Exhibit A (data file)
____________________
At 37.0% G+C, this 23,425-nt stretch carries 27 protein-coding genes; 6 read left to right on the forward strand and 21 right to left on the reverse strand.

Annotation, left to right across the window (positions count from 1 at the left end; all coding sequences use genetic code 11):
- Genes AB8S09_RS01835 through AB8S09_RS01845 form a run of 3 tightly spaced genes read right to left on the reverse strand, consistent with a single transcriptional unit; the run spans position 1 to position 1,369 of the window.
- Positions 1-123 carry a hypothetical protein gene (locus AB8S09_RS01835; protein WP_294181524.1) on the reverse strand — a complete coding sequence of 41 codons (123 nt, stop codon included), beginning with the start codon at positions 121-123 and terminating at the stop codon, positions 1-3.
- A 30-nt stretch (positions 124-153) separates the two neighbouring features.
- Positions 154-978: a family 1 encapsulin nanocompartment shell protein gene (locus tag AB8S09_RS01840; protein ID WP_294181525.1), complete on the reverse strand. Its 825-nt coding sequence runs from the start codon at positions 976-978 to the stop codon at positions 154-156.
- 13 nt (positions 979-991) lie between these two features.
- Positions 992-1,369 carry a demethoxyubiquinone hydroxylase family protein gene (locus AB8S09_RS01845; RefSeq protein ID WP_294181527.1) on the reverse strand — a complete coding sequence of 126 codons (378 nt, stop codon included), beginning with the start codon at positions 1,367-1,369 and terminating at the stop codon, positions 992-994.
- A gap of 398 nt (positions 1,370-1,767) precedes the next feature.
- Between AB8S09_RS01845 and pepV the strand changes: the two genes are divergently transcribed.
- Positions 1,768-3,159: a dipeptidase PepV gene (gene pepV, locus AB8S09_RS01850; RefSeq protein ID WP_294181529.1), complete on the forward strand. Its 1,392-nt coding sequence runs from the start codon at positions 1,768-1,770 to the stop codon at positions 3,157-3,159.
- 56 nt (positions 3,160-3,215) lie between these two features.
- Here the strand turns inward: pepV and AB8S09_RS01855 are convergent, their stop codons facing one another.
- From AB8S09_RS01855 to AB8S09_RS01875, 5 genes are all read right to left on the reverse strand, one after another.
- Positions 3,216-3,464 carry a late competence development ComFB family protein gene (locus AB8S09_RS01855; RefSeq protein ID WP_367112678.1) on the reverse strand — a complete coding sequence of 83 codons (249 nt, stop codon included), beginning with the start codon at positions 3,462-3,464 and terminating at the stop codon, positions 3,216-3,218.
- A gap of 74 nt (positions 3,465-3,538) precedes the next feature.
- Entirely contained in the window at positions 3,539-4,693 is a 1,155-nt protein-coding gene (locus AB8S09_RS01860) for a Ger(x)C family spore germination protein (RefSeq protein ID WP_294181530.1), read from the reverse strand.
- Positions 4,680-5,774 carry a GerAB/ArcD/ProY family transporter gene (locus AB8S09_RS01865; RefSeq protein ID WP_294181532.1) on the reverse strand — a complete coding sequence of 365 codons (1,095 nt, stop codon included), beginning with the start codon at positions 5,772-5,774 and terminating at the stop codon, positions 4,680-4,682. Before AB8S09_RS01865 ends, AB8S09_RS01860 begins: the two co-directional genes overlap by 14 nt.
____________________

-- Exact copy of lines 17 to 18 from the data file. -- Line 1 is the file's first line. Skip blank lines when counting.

- Entirely contained in the window at positions 3,539-4,693 is a 1,155-nt protein-coding gene (locus AB8S09_RS01860) for a Ger(x)C family spore germination protein (RefSeq protein ID WP_294181530.1), read from the reverse strand.
- Positions 4,680-5,774 carry a GerAB/ArcD/ProY family transporter gene (locus AB8S09_RS01865; RefSeq protein ID WP_294181532.1) on the reverse strand — a complete coding sequence of 365 codons (1,095 nt, stop codon included), beginning with the start codon at positions 5,772-5,774 and terminating at the stop codon, positions 4,680-4,682. Before AB8S09_RS01865 ends, AB8S09_RS01860 begins: the two co-directional genes overlap by 14 nt.